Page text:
Every New Jersey attorney is required to handle all their professional legal matters according to the Rules of Professional Conduct. The RPC outlines how lawyers are to conduct themselves in an ethical manner. Following these rules of conduct can help protect clients from lawyer’s unethical practices but they are also in place to provide protection for lawyers. Rule 7.3 offers the guidelines by which lawyers should handle personal contact with their clients or prospective clients. Lawyers must be allowed to initiate contact with clients but only for obtaining employment, however, there are certain requirements which must be met. An attorney cannot accept a client if they know that the individual is trying to obtain the lawyer’s services in a way that is prohibited by RPC Rule 7.3.
This section goes into great detail to outline when and how a lawyer can obtain employment. The NJ attorney cannot initiate communication with a person who is in an emotional, physical or mental state such that they cannot exercise judgment which is reasonable when hiring a lawyer. A lawyer is not allowed to communicate with an individual who tells the lawyer that they do not want any form of communication with them. Any type of communication which is initiated by harassment, duress or coercion is forbidden as well as unsolicited contact which occurs within thirty days of a mass-disaster.
According to section b of Rule 7.3, unsolicited contact with a potential client is not prohibited even if the motive is financial gain. However, there are certain criteria that must accompany the contact. Written letters must display the word, “advertisement” in all caps, openly at the top of the page as well as on the outside portions of the envelope. The letter must also contain a notice on the bottom of the page that states, “Before making your choice of attorney, you should give this matter careful thought. The selection of an attorney is an important decision.” The final page must also state a notice which states that any misleading or inaccurate correspondence should be reported.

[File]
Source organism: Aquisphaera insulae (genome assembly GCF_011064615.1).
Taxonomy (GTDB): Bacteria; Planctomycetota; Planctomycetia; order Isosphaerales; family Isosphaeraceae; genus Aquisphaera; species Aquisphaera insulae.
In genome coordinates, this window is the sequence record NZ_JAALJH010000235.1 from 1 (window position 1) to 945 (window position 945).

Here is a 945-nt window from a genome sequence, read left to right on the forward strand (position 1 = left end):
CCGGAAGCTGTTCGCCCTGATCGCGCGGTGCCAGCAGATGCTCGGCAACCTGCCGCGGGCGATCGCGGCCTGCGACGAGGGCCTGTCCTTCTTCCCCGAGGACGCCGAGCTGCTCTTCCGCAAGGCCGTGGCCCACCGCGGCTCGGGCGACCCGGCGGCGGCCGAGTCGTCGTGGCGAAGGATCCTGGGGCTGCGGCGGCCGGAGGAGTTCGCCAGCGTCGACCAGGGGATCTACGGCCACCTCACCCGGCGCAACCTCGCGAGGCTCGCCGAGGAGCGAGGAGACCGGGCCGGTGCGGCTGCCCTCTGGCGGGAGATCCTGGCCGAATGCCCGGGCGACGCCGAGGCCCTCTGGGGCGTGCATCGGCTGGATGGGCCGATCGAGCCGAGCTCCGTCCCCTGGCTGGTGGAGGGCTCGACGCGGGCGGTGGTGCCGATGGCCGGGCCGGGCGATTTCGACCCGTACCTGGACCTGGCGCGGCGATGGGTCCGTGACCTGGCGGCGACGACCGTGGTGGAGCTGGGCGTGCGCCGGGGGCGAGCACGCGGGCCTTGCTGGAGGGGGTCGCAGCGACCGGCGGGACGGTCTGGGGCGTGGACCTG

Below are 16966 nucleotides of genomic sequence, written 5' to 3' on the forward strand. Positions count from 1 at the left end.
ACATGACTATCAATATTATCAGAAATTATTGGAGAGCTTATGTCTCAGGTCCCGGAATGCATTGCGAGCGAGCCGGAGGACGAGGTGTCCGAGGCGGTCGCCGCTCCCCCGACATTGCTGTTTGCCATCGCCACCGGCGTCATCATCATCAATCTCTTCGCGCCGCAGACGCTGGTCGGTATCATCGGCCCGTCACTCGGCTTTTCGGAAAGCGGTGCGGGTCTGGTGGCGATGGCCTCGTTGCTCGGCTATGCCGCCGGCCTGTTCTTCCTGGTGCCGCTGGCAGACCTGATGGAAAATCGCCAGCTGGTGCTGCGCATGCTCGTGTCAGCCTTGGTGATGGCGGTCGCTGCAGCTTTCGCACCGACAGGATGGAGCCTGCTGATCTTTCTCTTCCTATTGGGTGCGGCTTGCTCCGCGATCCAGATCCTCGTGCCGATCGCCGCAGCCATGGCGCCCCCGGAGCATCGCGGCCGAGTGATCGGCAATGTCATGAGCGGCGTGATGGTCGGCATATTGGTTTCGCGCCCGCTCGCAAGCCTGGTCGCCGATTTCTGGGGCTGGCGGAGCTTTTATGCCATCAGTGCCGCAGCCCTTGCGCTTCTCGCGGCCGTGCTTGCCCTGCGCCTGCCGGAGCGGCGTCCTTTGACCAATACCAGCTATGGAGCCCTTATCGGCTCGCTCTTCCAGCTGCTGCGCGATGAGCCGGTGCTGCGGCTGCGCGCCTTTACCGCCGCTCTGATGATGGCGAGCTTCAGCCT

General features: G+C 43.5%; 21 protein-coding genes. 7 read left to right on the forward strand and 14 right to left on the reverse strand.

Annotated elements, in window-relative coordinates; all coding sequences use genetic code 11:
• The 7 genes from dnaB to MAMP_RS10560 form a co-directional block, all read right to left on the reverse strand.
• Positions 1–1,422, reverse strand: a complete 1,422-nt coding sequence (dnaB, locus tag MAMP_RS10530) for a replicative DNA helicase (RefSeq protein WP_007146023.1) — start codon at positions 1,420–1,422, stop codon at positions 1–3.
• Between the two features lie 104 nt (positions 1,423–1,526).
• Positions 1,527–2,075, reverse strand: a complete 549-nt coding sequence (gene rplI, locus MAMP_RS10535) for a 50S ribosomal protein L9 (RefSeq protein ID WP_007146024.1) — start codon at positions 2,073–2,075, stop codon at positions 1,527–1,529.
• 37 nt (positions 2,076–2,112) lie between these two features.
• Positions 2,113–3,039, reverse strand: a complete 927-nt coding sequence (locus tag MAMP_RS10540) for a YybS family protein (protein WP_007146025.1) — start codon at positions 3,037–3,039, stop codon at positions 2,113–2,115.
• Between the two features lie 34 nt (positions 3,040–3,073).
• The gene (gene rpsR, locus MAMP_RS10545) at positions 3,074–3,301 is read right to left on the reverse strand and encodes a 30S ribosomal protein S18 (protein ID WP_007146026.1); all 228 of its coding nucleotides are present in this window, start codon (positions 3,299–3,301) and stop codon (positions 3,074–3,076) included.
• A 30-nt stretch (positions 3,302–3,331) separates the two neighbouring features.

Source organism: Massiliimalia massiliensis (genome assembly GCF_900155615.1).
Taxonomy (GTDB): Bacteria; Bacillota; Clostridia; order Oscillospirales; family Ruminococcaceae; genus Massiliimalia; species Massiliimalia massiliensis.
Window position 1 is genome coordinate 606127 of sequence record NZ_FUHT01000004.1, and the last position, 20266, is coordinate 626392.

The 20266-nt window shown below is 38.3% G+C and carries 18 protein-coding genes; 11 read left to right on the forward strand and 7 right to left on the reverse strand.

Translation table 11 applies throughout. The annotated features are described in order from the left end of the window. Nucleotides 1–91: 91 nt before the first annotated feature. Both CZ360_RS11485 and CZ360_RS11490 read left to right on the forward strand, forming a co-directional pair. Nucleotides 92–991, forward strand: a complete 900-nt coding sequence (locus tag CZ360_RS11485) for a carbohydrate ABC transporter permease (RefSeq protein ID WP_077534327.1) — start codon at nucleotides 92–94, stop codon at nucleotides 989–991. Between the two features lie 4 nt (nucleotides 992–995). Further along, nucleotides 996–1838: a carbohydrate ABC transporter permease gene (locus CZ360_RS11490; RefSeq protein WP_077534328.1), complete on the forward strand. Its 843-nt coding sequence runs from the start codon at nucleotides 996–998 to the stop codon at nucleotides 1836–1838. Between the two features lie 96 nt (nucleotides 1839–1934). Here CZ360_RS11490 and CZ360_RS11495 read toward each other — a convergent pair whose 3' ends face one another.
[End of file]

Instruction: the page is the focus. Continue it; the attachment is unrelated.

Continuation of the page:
Promotional activities are not to contain any misleading or falsified statements. Attorneys are not allowed to participate in organizations which pay for legal services which help promote the use of an attorney’s services. There can be no coercion, dues, threats, overreaching, intimidation, compulsion or excessive promises or benefits used to obtain clientele. And lawyers are prohibited from compensating a person or an organization which helps the client secure a lawyer’s services. It is unethical to provide a reward for recommending a lawyer for professional employment except for those permitted by RPC 7.1.
This final section of Rule 7.3 of the Rules of Professional Conduct covers how organizations and offices can recommend a law firm or a lawyer and their services. As long as there is no interference that compromises the professional judgment on the client’s behalf referrals can be made. Legal aid offices or public defender offices can make a referral to a lawyer or a law firm as long as the legal office is being operated by a bona fide nonprofit community organization, an approved bar association, a duly accredited law school or a governmental agency. Lawyer referral services may make recommendations for legal services as long as the referral service is sponsored, approved or operated by a bar association; or if it is a military assistance office. Section e explains the specifics of the conditions which must be met when a bona fide organization recommends, furnishes or pays for legal services for those who are members of beneficiaries.